Is This the End of the Road For Principal Bertie Simmons and HISD?

Did a historic figure in HISD really cross the line? Or is this just retaliation by the district?
Did a historic figure in HISD really cross the line? Or is this just retaliation by the district? Photo by Margaret Downing
Legendary Furr High School Principal Bertie Simmons, put on leave from her job since last October by the Houston ISD, has been told she won't be working for the district much longer, her lawyer Scott Newar says.

In a statement released Tuesday, HISD said it was unable to comment on Simmons' employment status. But added that the investigators who've been looking into allegations of misconduct at the school have found there were grade changes that did not comply with state law and changed attendance records.

Newar, who is representing Simmons in a lawsuit against the district which claims age discrimination, racial discrimination and retaliation against her on the part of the district, called the HISD investigation "a farce designed to justify its illegal discrimination and retaliation against Dr. Simmons."

"It is HISD’s Board of Trustees and HISD administrators who should be investigated: for their illegal conduct and for continuing to place their selfish interests above the students’ and the taxpayers.," Newar said in a statement emailed out to the media. "Dr. Simmons very much looks forward to holding HISD accountable for its illegal conduct in a court of law."

Here's the text of the HISD statement:

"Bertie Simmons’ employment status with the Houston Independent School District is a personnel matter. We are unable to comment. However, the investigation conducted by HISD’s outside attorneys into concerns about student attendance, grades, and transcripts revealed that Furr High School administrators engaged in conduct that contradicts the district’s mission of providing quality instruction and producing global graduates. The investigation revealed, among other things, that:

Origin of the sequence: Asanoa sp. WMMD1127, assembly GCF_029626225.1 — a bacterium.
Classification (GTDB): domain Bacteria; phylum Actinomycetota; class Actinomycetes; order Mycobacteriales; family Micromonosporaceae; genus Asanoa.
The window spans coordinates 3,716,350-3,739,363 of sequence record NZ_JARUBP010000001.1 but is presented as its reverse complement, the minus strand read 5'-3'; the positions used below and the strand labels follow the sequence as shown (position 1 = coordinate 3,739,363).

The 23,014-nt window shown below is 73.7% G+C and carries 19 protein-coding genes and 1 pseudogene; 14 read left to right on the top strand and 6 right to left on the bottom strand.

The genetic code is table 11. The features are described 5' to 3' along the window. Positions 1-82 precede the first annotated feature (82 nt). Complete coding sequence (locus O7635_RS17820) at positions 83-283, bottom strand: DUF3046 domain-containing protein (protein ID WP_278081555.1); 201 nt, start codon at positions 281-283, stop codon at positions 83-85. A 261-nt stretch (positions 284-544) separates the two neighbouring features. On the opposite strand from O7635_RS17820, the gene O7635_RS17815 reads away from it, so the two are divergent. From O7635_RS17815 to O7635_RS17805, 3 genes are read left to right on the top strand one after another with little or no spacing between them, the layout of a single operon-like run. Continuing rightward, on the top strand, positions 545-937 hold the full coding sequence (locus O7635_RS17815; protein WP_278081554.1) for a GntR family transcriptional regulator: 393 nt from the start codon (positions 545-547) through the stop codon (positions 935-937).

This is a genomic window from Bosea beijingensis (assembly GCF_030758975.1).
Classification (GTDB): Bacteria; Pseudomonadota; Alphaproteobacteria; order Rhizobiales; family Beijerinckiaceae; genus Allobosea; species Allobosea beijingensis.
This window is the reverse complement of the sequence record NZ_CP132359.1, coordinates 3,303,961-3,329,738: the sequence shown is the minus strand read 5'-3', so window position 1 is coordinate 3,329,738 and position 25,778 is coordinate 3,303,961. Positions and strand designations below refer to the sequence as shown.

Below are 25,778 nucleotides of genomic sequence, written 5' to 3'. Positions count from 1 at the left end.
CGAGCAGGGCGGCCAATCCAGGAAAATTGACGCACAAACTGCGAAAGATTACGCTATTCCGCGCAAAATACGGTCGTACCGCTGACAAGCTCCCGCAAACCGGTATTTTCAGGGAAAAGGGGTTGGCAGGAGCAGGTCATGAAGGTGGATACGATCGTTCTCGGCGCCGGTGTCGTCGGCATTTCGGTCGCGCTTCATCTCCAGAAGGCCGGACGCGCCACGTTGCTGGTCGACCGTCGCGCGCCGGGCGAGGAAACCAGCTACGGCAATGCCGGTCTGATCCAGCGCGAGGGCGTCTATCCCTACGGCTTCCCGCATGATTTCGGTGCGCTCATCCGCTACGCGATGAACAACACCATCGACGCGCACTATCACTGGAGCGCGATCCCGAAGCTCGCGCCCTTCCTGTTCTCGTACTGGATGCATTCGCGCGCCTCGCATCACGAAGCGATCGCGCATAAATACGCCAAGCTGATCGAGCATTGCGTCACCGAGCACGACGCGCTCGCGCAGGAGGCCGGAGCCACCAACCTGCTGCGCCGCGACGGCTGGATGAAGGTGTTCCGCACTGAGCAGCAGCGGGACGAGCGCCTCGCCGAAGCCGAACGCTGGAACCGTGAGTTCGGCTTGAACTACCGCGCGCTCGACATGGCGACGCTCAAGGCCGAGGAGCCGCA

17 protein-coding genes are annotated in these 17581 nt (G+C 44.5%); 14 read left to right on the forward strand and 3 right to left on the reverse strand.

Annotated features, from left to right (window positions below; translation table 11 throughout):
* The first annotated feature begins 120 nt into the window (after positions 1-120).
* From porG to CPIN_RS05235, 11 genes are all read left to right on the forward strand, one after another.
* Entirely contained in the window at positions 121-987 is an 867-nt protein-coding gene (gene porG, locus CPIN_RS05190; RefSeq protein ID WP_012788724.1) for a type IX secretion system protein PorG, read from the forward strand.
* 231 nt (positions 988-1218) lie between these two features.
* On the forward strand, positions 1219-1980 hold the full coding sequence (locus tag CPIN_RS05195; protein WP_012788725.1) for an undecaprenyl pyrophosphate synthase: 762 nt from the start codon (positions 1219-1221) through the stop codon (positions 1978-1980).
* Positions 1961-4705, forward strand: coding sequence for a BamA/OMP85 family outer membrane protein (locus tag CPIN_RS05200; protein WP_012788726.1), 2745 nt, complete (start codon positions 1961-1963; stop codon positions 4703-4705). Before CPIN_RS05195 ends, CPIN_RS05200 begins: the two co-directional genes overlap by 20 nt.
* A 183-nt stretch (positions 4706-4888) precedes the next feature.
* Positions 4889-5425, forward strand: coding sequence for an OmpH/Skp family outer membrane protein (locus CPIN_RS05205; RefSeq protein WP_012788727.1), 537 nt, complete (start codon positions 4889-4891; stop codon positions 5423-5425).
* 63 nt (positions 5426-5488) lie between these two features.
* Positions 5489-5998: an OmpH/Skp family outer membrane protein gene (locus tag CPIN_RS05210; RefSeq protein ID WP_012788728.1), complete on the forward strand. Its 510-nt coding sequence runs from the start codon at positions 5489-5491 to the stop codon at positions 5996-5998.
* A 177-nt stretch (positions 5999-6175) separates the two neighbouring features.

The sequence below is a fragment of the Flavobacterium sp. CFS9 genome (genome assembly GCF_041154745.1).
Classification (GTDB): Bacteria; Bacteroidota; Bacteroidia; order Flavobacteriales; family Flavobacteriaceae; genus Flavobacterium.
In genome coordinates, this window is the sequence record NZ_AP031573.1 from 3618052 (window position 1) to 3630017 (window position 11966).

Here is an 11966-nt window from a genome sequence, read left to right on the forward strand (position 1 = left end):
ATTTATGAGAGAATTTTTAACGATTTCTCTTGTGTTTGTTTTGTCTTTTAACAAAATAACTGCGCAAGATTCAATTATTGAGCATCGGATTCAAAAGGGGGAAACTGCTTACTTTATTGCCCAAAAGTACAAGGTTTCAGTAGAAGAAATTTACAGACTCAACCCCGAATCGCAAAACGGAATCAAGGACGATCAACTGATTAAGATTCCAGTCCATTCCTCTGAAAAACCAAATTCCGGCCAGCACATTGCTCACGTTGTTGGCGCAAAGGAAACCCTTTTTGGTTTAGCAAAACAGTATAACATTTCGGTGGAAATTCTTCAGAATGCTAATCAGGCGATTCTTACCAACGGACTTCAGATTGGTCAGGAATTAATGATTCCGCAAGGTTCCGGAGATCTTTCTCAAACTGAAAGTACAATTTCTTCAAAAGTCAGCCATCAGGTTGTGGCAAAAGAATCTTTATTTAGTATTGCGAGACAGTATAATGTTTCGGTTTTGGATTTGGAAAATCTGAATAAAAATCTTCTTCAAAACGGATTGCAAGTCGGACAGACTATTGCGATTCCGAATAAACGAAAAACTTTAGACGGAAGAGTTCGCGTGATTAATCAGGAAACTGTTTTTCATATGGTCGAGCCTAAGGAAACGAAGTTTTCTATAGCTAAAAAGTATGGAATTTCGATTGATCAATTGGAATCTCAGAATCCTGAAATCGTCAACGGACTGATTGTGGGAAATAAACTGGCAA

"Grade changes that did not comply with the state law concerning the finality of a teacher’s grade were made. In some instances, grades for classes were changed by administrators without the knowledge of the teachers who taught the classes.

"Teachers were instructed not to assign grades below 50 percent, regardless of student performance or completion of assigned tests and assignments.

"Grades were changed at the end of the semester for the purpose of what appeared to give students passing grades that the students had not earned.

"Attendance records were changed for unauthorized reasons and credits were awarded for classes when students had not met the attendance requirement.

"The district is addressing these matters to ensure students receive appropriate instruction and guidance."
Simmons, who was brought out of retirement to head up the then troubled Furr High School, has maintained all along she did nothing wrong, including the original allegation that she threatened students with a bat.

Newar said today they still hadn't received any documents from the district and without them he wouldn't be making any further comment. 
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Margaret Downing is the editor-in-chief who oversees the Houston Press newsroom and its online publication. She frequently writes on a wide range of subjects.
Contact: Margaret Downing